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GDPR Talk Dominates Barcelona’s  PCI DSS Community Conference

PCIBarcelona
Chris-Strand
November 13, 2017 / Christopher Strand

Recently, I returned from the European PCI DSS community conference in Barcelona.  As always, the conference featured analysis of current hot topics within the PCI community and was helpful for any security professional looking to learn about the latest advancements in data security and protection. 

The dominant theme during the event this year was how businesses can prepare for the upcoming European GDPR (Global Data Protection Regulation).  Every presentation and discussion made some mention of how to deal with the impending data security privacy law coming into effect in May 2018.

The tie-in with the PCI DSS and data privacy laws such as the GDPR may be obvious to some, and the fact they both have data security at their center is a good indication.  At Carbon Black, we’ve long been advocating the use of the PCI DSS as a baseline framework to add clarity to the security and protection of endpoints, as well as a guide to implementing security policy within the enterprise. 

(You can read more on why Carbon Black prioritizes the alignment to the PCI standard in my follow up blog where we answer common questions we get from the security and regulatory marketplace on the value of being an active part of the PCI community.)

 As for the European community meeting, Carbon Black was pleased to be an integral part of the mission and the community in helping secure the enterprise and discuss our techniques and solutions with the attendees on how they can achieve those quick wins on their journey to a robust data security and protection policy; one that will help achieve further clarity as they tackle the GDPR requirements.

On that note, here’s a high-level summary on our positioning and our theme at the community meeting.  Carbon Black utilizes the PCI DSS to get a reading on one’s enterprise data security posture and we consider it a good practice to implement for those that need those quick implementation measures to accelerate their path to meeting the compulsory and heavy consequential requirements of the GDPR. 

We harness security data within our solutions to capitalize on some core principal similarities between the objectives of the PCI DSS and the GDPR:

Data protection by design and by default:  In Article 25, the GDPR data controllers must implement technical and organizational procedures to minimize data use and define on the front-end default data security principals to protect data subjects.  This is much like the procedural policies within the PCI DSS around minimizing the value and scope of critical card data on the front end through various default, pre-designed security requirements.  Carbon Black can help with the alignment and definition of a security policy that will help to control and prioritize events that relate to critical data, processes that should and should not change that data, as well as help to control the protection of that data.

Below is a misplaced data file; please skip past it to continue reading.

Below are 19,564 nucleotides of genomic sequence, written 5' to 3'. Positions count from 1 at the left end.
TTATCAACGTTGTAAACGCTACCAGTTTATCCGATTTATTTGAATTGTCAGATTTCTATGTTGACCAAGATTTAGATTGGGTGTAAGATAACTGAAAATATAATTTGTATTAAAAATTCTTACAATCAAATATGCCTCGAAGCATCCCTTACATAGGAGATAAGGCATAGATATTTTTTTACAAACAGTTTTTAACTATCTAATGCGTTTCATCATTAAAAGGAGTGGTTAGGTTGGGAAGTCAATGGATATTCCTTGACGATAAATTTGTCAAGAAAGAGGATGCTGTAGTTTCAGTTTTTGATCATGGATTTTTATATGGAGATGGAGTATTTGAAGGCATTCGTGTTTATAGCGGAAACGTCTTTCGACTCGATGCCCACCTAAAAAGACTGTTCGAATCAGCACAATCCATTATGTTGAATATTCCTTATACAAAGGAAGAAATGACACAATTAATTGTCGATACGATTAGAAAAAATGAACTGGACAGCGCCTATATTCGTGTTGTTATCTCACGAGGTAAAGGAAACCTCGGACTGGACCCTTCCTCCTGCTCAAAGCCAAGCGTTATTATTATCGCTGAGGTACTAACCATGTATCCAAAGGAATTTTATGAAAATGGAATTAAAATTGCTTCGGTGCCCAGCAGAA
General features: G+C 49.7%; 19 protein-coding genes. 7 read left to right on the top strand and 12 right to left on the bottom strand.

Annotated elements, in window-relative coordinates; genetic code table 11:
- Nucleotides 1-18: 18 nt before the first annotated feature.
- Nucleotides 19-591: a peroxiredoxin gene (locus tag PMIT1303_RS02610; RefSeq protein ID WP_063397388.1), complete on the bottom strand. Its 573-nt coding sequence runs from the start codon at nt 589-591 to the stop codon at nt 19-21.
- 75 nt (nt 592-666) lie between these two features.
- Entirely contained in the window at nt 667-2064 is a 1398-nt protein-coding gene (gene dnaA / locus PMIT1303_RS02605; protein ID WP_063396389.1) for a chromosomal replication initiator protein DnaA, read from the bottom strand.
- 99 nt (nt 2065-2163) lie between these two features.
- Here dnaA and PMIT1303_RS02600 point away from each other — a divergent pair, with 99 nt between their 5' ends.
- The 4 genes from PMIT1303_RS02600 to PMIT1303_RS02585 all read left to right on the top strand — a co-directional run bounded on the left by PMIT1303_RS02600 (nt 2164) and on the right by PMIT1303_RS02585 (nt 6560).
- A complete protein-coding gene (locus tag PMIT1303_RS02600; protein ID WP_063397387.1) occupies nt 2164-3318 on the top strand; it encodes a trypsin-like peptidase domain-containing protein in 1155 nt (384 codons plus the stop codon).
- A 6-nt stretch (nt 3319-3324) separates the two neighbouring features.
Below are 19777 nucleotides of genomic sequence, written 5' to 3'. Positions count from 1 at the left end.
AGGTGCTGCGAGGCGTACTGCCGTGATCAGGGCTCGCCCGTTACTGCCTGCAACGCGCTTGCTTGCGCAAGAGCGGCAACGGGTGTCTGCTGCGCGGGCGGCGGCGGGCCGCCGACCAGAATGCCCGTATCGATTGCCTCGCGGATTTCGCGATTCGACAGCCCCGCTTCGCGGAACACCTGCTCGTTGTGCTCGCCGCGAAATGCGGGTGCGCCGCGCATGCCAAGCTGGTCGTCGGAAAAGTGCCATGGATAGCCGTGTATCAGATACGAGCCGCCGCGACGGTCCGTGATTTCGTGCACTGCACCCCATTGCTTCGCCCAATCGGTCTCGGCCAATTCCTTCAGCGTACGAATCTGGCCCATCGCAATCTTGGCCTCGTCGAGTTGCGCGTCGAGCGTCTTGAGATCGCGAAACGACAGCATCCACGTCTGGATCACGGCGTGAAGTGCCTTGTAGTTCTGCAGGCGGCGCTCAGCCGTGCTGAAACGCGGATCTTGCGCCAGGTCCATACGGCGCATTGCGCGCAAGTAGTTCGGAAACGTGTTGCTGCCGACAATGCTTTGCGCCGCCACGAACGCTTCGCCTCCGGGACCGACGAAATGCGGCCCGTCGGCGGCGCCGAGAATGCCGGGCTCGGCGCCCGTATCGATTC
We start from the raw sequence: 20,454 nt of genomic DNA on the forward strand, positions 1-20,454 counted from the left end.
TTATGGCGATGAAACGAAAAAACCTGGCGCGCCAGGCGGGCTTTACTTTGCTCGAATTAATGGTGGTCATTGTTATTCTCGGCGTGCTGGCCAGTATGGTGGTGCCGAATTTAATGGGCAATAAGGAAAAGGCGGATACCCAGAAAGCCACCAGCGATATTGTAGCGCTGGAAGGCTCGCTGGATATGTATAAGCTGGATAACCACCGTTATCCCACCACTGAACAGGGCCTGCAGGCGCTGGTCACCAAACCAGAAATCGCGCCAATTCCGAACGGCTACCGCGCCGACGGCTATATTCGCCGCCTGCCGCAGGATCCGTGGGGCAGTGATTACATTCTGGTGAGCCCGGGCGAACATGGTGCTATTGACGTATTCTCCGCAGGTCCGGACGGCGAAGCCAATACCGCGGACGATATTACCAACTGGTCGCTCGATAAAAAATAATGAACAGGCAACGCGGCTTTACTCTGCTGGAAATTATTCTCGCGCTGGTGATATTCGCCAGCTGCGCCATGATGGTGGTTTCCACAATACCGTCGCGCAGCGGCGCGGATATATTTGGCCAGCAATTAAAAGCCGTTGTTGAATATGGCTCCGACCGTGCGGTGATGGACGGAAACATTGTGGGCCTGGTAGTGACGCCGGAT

The definition of “critical data”:  store, transmit, and process.  The PCI DSS has always been very clear on the definition of PCI in-scope data.  If you store, transmit, or process data, you are in-scope for PCI and must adhere to the requirements.  The GDPR is the same except you need to replace credit card data with the broader definition of PII as defined by the GDPR.  Using this similarity, Carbon Black employs its proactive monitoring capabilities, like streaming prevention, to help prioritize the data and security events that are most closely related to the processes interacting with defined core critical data. Carbon Black can automate the identification of potential unauthorized data exfiltration based on quickly identifying potential access to critical data.

Define the BAUs:  Prioritizing your critical security events and filtering out the noise.  Like the PCI DSS did a while back (advising to ensure security controls were properly implemented that companies should adopt a business-as-usual (BAU) approach as part of their overall security strategy) the GDPR requires understanding and justification on how PII data in at risk-based way, is used by your business.  Carbon Black encourages a security policy where your defined BAU’s can complement your security posture, helping to filter out the noise associated with daily security event information and ensuring that the root cause of any attempted data exploit is always brought to the forefront.

Looking to Learn More?

Hear more about Carbon Black’s support of the PCI DSS and how we help businesses close the security control gap to achieve continuous compliance by registering for our webcast on Nov 15.

TAGS: compliance / GDPR / PCI DSS

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